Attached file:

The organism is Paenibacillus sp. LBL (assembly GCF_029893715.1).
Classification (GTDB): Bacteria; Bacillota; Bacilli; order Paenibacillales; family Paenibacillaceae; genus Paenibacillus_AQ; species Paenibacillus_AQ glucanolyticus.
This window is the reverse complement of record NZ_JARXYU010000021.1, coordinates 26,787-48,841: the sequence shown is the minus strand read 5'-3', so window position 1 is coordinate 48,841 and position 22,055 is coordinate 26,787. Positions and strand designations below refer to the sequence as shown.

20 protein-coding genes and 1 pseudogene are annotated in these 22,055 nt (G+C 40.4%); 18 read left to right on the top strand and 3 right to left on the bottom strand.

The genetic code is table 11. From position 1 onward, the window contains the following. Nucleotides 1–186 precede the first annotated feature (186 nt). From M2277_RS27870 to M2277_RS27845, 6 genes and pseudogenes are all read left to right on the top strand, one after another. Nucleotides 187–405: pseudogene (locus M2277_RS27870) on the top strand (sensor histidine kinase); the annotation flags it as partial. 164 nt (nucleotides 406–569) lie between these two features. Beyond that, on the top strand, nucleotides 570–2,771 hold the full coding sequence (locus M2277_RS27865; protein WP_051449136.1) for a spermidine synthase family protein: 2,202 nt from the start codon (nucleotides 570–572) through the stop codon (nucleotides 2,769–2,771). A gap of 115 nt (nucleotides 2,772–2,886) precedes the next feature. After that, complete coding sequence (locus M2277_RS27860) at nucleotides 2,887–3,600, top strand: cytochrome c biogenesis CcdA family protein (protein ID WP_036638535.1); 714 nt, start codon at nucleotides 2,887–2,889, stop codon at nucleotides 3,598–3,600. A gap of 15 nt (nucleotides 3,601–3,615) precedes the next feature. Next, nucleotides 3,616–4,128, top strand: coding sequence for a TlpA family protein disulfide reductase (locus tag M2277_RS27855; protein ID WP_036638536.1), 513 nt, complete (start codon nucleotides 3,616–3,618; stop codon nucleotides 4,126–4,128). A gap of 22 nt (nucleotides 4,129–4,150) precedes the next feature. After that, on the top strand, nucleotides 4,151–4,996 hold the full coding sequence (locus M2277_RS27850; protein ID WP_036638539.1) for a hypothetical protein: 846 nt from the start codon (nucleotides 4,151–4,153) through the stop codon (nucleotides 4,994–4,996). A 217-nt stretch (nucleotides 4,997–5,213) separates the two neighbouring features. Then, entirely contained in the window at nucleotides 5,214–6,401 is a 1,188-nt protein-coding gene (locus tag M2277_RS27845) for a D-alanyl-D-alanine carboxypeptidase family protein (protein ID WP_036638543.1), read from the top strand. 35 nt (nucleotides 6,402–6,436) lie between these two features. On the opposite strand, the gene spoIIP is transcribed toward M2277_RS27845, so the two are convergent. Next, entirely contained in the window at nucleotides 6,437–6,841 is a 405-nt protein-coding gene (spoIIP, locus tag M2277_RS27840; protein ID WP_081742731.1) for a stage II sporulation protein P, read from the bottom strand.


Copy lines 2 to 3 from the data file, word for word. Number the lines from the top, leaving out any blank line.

Classification (GTDB): Bacteria; Bacillota; Bacilli; order Paenibacillales; family Paenibacillaceae; genus Paenibacillus_AQ; species Paenibacillus_AQ glucanolyticus.
This window is the reverse complement of record NZ_JARXYU010000021.1, coordinates 26,787-48,841: the sequence shown is the minus strand read 5'-3', so window position 1 is coordinate 48,841 and position 22,055 is coordinate 26,787. Positions and strand designations below refer to the sequence as shown.